Patterns emerge in extremists’ backgrounds and motivations

In the winter of 2015 I began investigating a group of young British Muslims from Brighton who left the south coast to fight in Syria. I wanted to discover how and why three brothers, Abdullah, Jaffa and Amer Deghayes, chose to join Jabhat al-Nusra, the Syrian affiliate of al-Qaida, once the most powerful Islamist group fighting the forces of Bashar al-Assad. The project soon became my first exposure to the world of Libyan extremist politics and the influence it exerted over young men growing up in places such as Brighton and Manchester.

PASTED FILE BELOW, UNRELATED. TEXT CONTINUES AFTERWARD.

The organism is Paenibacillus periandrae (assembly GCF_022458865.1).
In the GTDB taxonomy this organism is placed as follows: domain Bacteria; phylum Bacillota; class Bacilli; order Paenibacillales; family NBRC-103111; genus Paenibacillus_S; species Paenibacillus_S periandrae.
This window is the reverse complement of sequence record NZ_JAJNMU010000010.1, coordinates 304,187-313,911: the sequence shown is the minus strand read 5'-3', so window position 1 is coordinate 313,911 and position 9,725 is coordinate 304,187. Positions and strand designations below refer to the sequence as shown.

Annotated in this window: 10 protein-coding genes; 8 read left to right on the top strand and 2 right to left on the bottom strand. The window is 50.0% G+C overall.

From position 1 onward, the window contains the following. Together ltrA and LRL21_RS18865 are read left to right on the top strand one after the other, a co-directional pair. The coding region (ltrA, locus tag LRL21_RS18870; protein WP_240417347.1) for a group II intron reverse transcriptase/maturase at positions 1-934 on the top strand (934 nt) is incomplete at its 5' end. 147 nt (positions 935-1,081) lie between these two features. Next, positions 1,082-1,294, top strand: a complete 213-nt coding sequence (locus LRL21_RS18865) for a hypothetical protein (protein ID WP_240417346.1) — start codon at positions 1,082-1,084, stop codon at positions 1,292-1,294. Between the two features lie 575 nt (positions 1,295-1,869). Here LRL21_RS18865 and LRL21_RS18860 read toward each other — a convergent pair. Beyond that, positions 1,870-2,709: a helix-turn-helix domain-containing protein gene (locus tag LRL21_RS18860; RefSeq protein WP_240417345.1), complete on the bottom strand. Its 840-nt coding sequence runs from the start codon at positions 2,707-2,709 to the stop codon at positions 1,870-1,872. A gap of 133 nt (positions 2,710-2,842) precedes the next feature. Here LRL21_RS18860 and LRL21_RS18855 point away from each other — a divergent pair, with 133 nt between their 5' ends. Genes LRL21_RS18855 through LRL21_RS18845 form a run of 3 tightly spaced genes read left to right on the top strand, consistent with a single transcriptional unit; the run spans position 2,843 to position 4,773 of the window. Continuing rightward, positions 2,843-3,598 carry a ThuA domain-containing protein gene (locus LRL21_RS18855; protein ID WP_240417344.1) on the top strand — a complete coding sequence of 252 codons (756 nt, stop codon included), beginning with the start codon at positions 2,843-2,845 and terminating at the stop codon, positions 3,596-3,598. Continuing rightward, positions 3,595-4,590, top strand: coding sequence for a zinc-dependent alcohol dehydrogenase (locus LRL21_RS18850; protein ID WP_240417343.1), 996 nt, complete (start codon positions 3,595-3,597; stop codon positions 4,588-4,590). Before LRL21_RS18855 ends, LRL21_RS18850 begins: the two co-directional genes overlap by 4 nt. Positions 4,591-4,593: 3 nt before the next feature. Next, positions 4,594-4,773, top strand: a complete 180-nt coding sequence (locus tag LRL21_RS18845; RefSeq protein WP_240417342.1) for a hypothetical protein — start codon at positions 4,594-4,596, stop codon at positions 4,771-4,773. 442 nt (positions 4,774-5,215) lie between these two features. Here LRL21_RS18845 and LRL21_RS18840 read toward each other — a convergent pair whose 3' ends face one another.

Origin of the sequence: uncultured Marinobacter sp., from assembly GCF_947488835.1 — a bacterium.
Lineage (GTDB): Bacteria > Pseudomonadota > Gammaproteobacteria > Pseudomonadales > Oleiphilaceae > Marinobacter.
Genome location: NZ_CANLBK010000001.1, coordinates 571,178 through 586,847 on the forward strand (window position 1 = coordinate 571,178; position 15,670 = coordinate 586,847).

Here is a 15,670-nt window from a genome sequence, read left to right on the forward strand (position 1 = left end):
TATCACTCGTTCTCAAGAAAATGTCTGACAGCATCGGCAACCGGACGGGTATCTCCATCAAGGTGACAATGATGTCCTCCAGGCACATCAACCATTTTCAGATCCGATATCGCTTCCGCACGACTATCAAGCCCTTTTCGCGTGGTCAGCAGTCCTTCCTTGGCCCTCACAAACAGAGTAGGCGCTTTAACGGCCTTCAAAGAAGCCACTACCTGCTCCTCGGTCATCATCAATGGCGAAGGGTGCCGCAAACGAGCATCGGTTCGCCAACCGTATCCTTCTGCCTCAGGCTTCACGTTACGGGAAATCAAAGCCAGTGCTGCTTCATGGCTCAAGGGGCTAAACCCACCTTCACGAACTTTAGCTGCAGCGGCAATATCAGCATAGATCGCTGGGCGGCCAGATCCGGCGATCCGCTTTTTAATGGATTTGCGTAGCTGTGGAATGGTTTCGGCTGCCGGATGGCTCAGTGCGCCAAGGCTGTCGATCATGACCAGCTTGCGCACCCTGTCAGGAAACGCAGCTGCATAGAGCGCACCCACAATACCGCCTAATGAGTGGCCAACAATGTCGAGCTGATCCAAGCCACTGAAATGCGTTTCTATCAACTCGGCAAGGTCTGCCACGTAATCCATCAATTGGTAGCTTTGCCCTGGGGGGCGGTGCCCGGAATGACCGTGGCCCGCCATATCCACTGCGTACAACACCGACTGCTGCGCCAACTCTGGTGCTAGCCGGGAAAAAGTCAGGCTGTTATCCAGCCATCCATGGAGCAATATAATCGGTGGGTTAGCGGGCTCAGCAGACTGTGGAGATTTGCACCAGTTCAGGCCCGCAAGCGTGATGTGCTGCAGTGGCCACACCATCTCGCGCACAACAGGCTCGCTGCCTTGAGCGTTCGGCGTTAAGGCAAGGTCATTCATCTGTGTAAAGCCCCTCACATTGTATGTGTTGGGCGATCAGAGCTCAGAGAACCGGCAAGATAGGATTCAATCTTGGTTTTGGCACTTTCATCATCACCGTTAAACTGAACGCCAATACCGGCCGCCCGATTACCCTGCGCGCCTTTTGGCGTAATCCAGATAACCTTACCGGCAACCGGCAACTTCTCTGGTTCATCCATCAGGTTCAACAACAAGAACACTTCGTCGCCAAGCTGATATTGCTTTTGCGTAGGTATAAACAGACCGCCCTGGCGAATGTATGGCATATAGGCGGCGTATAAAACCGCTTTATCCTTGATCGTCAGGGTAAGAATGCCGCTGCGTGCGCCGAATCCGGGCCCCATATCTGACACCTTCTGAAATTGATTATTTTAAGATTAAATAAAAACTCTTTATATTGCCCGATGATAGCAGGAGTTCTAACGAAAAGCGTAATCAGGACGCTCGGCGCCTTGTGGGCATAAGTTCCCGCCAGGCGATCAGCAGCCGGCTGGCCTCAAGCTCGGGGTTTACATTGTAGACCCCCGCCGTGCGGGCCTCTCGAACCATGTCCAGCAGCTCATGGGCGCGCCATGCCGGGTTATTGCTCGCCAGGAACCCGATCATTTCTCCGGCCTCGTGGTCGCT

The remarkable narrative that unfolded through detailed testimony from family, friends, police, social services and counterterrorism officials seemed to offer a sequence of facts that would probably never be repeated. That was until Manchester.

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